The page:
Keeping your vehicle’s engine running while in park, especially for an extended period, wastes fuel. If your vehicle is stopped more than 60 seconds, turn it off, AAA recommends.

The persistent myth that restarting your car uses more gas than you save by turning off the vehicle when idling is patently false. In fact, you’ll save gas if you turn off your car for more than ten seconds when idling. It takes the same amount of gas to start the car as running it for 10 seconds, so you can turn off the engine even in stop-and-go traffic to save gas.

Pay Attention To Your Tires

Keep tires properly inflated. It’s safer. It reduces wear. It maximizes fuel economy.

Kevin Rohlwing, senior vice president of training for Tire Industry Association recommends checking your vehicle’s tire pressure once a month. Don’t wait for the indicator to light up on your dashboard, he says.

The appropriate tire pressure for your vehicle is usually posted on a sticker affixed to the driver’s door frame. It’s also in the owner’s manual.

close-up of man's hand checking tire pressure

Keep your tires properly inflated for best fuel economy and tire wear. Photo: Tire Industry Association

In addition to enhancing fuel economy, properly inflated tires improve longevity of the product, reducing the need to replace them as often — another planet-friendly perk. For longevity, rotate your tires every 5,000 to 7,000 miles and make sure flat tires are properly repaired, Rohlwing says.

GreenerCars.org, a website maintained by a American Council for an Energy-Efficient Economy, states, “For every 3 pounds below recommended pressure, fuel economy goes down by about 1 percent.”

The importance of proper tire inflation is explained by this video from the Tire Industry Association.

When you need to replace tires, the website recommends thinking about low-rolling-resistance (LRR) tires, if they are available and suitable for your vehicle. LRR tires are designed to improve fuel economy.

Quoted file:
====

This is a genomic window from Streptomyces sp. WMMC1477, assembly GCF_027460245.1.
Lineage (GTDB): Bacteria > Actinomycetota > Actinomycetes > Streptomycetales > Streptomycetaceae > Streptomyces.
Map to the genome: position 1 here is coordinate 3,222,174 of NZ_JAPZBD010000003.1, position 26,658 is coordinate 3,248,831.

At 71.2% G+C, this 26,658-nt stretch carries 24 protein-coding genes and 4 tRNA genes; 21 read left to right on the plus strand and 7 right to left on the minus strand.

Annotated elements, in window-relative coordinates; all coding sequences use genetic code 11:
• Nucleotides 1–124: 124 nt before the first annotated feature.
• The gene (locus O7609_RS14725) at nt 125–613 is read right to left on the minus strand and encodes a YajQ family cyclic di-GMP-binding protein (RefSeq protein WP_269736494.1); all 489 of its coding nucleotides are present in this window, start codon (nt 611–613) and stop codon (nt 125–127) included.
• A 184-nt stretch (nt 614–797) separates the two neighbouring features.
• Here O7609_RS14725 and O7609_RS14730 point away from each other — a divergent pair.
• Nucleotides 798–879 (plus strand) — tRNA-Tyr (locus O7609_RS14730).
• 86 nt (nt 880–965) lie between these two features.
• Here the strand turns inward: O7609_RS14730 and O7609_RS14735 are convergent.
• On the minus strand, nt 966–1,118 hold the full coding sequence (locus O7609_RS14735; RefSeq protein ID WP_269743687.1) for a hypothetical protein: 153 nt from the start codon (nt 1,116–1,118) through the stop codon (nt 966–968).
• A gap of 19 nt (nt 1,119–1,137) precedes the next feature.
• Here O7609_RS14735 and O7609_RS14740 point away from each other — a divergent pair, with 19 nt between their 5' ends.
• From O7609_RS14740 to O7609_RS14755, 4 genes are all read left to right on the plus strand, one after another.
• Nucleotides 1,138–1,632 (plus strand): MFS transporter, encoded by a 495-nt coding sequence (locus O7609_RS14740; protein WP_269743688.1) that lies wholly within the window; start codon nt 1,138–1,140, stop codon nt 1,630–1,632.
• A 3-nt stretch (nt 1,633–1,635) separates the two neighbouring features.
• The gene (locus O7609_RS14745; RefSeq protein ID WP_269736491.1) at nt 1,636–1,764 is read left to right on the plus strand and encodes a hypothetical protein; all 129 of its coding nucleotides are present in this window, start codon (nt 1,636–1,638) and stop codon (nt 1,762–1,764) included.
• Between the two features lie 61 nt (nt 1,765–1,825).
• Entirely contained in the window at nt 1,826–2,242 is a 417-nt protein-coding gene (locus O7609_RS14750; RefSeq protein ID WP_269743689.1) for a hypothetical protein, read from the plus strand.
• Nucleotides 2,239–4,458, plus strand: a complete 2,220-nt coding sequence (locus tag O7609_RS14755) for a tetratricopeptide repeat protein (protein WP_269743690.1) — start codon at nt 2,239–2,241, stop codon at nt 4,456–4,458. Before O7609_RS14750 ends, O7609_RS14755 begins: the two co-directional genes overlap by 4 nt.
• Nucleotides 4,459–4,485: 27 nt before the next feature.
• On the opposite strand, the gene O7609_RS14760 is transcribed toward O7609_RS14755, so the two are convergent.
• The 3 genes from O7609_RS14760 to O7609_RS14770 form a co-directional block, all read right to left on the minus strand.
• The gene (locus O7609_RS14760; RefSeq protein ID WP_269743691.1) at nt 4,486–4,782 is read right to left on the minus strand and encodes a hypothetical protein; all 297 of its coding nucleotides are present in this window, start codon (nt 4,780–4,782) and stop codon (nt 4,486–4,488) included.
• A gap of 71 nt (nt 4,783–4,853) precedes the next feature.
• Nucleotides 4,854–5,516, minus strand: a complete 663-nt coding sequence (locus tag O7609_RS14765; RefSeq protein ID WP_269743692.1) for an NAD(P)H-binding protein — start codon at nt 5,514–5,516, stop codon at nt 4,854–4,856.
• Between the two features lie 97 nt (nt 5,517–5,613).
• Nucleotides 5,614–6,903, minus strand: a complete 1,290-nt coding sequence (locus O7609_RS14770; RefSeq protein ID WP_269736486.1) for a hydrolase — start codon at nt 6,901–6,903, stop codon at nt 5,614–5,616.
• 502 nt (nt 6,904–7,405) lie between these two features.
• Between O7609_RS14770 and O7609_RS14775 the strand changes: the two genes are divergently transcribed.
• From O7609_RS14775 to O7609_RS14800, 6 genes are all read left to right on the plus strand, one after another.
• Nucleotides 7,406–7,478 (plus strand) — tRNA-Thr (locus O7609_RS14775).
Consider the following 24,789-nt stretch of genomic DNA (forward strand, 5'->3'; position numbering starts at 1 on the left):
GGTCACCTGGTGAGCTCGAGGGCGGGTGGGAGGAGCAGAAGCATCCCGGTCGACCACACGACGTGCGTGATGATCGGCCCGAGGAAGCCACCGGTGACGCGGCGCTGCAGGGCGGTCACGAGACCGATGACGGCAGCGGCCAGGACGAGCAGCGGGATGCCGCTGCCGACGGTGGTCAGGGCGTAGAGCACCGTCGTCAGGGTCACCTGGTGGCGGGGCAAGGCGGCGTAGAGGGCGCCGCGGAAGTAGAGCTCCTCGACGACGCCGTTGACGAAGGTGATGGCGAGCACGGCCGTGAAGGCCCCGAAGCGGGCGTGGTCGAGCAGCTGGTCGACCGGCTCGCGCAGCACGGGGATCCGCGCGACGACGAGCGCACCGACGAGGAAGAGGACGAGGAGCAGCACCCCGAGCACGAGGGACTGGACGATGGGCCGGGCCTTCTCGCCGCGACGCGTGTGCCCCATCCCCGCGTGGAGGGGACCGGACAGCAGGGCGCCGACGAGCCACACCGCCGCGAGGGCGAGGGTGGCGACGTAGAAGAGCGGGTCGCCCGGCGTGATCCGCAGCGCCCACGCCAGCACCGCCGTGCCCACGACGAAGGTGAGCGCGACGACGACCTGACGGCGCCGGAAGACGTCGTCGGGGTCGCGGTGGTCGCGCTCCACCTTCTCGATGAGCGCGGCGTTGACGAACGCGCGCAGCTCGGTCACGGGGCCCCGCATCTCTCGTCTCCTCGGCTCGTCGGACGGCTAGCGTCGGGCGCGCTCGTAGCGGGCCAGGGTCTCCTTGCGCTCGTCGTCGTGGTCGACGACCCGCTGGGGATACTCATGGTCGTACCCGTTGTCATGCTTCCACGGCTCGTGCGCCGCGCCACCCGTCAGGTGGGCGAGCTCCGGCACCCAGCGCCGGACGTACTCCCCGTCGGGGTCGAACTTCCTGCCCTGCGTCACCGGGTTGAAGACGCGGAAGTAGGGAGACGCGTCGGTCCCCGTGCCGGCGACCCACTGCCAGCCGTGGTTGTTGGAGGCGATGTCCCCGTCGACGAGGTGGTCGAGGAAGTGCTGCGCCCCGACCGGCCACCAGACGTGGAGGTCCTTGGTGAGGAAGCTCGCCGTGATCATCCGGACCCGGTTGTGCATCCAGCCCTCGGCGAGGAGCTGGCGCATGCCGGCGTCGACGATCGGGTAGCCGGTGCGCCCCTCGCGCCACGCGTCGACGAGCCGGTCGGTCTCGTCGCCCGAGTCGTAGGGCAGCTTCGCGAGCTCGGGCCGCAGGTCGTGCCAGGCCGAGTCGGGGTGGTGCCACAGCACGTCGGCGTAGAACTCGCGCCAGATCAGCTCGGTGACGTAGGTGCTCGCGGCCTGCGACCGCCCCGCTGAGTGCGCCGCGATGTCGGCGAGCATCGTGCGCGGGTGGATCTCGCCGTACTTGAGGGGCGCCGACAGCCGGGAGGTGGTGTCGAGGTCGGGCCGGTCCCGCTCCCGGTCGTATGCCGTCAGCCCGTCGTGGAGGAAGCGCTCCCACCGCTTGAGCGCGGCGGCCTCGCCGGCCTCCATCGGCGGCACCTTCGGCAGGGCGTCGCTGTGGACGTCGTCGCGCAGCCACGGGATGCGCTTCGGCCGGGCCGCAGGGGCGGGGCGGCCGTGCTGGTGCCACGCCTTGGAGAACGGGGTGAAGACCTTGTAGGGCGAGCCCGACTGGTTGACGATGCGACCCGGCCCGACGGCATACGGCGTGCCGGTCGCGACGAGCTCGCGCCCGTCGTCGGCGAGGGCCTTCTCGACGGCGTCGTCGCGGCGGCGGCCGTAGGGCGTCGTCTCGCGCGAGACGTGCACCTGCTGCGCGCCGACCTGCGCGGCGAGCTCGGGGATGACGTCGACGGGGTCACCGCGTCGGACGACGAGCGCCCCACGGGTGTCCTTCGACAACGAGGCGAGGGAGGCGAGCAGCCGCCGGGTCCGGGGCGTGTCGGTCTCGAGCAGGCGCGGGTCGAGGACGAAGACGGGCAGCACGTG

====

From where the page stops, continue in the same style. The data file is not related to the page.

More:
Windows Up or Down?

A question on ConsumerReports.org discusses the well-debated issue of which uses less gas, rolled-down windows or air conditioning.

“We’ve tested this at various temperatures with multiple vehicles,” says Jake Fisher, Consumer Reports’ director of auto testing. “We found that on an 85-degree day, running the A/C can reduce fuel economy by 1 to 4 mpg, depending on the car. But air conditioning dehumidifies the car’s interior, which can help keep the driver alert and safe. We think that’s a worthwhile trade-off.”

It appears that keeping the windows open doesn’t increase the car’s aerodynamics drag. “The effect of opening the windows at 65 mph did not measurably reduce fuel economy,” Fisher says.

dog's head out car window on country road

Some members of your family may have definite opinions about keeping windows open. Photo: lindamatherei via Pixabay

Other Eco-Friendly Driving Tips & Resources

Feature image courtesy of tortugadatacorp, Pixabay

 

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Patti Roth

Patti began her writing career as a staff writer for the South Florida Sun Sentinel. Still based in Florida, Patti serves as editor for Fort Lauderdale on the Cheap. She regularly writes about environmental, home improvement, education, recycling, art, architecture, wildlife, travel and pet topics.